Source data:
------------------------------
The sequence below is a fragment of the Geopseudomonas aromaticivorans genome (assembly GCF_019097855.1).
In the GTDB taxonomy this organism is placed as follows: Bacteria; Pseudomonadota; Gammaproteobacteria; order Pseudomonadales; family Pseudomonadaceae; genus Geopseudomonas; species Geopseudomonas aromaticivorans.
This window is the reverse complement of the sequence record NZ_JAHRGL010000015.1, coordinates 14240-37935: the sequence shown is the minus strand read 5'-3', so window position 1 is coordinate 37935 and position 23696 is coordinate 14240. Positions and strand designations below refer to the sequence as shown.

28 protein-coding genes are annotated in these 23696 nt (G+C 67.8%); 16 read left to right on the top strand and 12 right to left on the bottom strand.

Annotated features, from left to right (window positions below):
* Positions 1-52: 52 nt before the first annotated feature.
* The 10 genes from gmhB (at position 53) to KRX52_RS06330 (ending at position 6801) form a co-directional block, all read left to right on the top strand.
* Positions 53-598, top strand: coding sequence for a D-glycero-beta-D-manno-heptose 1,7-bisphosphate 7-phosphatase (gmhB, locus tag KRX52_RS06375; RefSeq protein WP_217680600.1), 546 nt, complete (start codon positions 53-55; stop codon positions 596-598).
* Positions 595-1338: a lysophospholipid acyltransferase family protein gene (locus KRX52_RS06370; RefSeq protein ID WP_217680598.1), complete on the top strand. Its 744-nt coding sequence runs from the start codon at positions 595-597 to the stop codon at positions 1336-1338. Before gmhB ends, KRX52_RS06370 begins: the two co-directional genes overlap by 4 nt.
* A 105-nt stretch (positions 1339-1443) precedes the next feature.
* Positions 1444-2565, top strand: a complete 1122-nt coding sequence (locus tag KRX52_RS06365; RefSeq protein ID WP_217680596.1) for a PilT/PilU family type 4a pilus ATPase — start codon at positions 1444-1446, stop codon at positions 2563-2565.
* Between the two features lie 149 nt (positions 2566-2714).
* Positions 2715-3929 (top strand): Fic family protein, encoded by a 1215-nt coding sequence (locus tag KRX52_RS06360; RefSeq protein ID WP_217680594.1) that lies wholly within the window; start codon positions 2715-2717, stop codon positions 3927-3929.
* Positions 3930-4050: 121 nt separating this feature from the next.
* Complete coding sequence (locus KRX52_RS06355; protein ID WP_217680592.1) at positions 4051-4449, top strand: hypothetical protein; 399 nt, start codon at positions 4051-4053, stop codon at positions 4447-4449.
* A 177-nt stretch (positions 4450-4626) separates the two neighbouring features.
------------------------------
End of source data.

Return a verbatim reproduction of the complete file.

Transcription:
The sequence below is a fragment of the Geopseudomonas aromaticivorans genome (assembly GCF_019097855.1).
In the GTDB taxonomy this organism is placed as follows: Bacteria; Pseudomonadota; Gammaproteobacteria; order Pseudomonadales; family Pseudomonadaceae; genus Geopseudomonas; species Geopseudomonas aromaticivorans.
This window is the reverse complement of the sequence record NZ_JAHRGL010000015.1, coordinates 14240-37935: the sequence shown is the minus strand read 5'-3', so window position 1 is coordinate 37935 and position 23696 is coordinate 14240. Positions and strand designations below refer to the sequence as shown.

28 protein-coding genes are annotated in these 23696 nt (G+C 67.8%); 16 read left to right on the top strand and 12 right to left on the bottom strand.

Annotated features, from left to right (window positions below):
* Positions 1-52: 52 nt before the first annotated feature.
* The 10 genes from gmhB (at position 53) to KRX52_RS06330 (ending at position 6801) form a co-directional block, all read left to right on the top strand.
* Positions 53-598, top strand: coding sequence for a D-glycero-beta-D-manno-heptose 1,7-bisphosphate 7-phosphatase (gmhB, locus tag KRX52_RS06375; RefSeq protein WP_217680600.1), 546 nt, complete (start codon positions 53-55; stop codon positions 596-598).
* Positions 595-1338: a lysophospholipid acyltransferase family protein gene (locus KRX52_RS06370; RefSeq protein ID WP_217680598.1), complete on the top strand. Its 744-nt coding sequence runs from the start codon at positions 595-597 to the stop codon at positions 1336-1338. Before gmhB ends, KRX52_RS06370 begins: the two co-directional genes overlap by 4 nt.
* A 105-nt stretch (positions 1339-1443) precedes the next feature.
* Positions 1444-2565, top strand: a complete 1122-nt coding sequence (locus tag KRX52_RS06365; RefSeq protein ID WP_217680596.1) for a PilT/PilU family type 4a pilus ATPase — start codon at positions 1444-1446, stop codon at positions 2563-2565.
* Between the two features lie 149 nt (positions 2566-2714).
* Positions 2715-3929 (top strand): Fic family protein, encoded by a 1215-nt coding sequence (locus tag KRX52_RS06360; RefSeq protein ID WP_217680594.1) that lies wholly within the window; start codon positions 2715-2717, stop codon positions 3927-3929.
* Positions 3930-4050: 121 nt separating this feature from the next.
* Complete coding sequence (locus KRX52_RS06355; protein ID WP_217680592.1) at positions 4051-4449, top strand: hypothetical protein; 399 nt, start codon at positions 4051-4053, stop codon at positions 4447-4449.
* A 177-nt stretch (positions 4450-4626) separates the two neighbouring features.